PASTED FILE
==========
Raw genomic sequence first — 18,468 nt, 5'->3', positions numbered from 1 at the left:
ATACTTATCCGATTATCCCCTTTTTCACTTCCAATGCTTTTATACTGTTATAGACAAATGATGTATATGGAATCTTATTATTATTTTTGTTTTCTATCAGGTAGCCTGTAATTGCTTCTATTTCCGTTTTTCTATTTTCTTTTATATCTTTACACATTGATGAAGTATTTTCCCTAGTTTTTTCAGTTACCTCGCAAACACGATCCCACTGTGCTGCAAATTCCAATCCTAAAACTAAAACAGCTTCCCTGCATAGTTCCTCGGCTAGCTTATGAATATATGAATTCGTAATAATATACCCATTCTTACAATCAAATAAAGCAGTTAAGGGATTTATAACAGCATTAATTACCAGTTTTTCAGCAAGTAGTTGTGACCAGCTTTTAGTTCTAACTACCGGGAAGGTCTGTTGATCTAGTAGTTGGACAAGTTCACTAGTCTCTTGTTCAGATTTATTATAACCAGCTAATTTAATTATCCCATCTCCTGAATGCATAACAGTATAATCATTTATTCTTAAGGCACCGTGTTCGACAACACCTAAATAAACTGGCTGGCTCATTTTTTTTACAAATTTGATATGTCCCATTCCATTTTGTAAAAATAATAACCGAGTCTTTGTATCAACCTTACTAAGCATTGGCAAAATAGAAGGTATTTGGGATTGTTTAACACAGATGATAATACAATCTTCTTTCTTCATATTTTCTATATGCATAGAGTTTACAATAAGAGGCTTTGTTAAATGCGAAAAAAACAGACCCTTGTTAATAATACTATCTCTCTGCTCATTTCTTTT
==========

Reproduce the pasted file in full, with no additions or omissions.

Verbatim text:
Raw genomic sequence first — 18,468 nt, 5'->3', positions numbered from 1 at the left:
ATACTTATCCGATTATCCCCTTTTTCACTTCCAATGCTTTTATACTGTTATAGACAAATGATGTATATGGAATCTTATTATTATTTTTGTTTTCTATCAGGTAGCCTGTAATTGCTTCTATTTCCGTTTTTCTATTTTCTTTTATATCTTTACACATTGATGAAGTATTTTCCCTAGTTTTTTCAGTTACCTCGCAAACACGATCCCACTGTGCTGCAAATTCCAATCCTAAAACTAAAACAGCTTCCCTGCATAGTTCCTCGGCTAGCTTATGAATATATGAATTCGTAATAATATACCCATTCTTACAATCAAATAAAGCAGTTAAGGGATTTATAACAGCATTAATTACCAGTTTTTCAGCAAGTAGTTGTGACCAGCTTTTAGTTCTAACTACCGGGAAGGTCTGTTGATCTAGTAGTTGGACAAGTTCACTAGTCTCTTGTTCAGATTTATTATAACCAGCTAATTTAATTATCCCATCTCCTGAATGCATAACAGTATAATCATTTATTCTTAAGGCACCGTGTTCGACAACACCTAAATAAACTGGCTGGCTCATTTTTTTTACAAATTTGATATGTCCCATTCCATTTTGTAAAAATAATAACCGAGTCTTTGTATCAACCTTACTAAGCATTGGCAAAATAGAAGGTATTTGGGATTGTTTAACACAGATGATAATACAATCTTCTTTCTTCATATTTTCTATATGCATAGAGTTTACAATAAGAGGCTTTGTTAAATGCGAAAAAAACAGACCCTTGTTAATAATACTATCTCTCTGCTCATTTCTTTT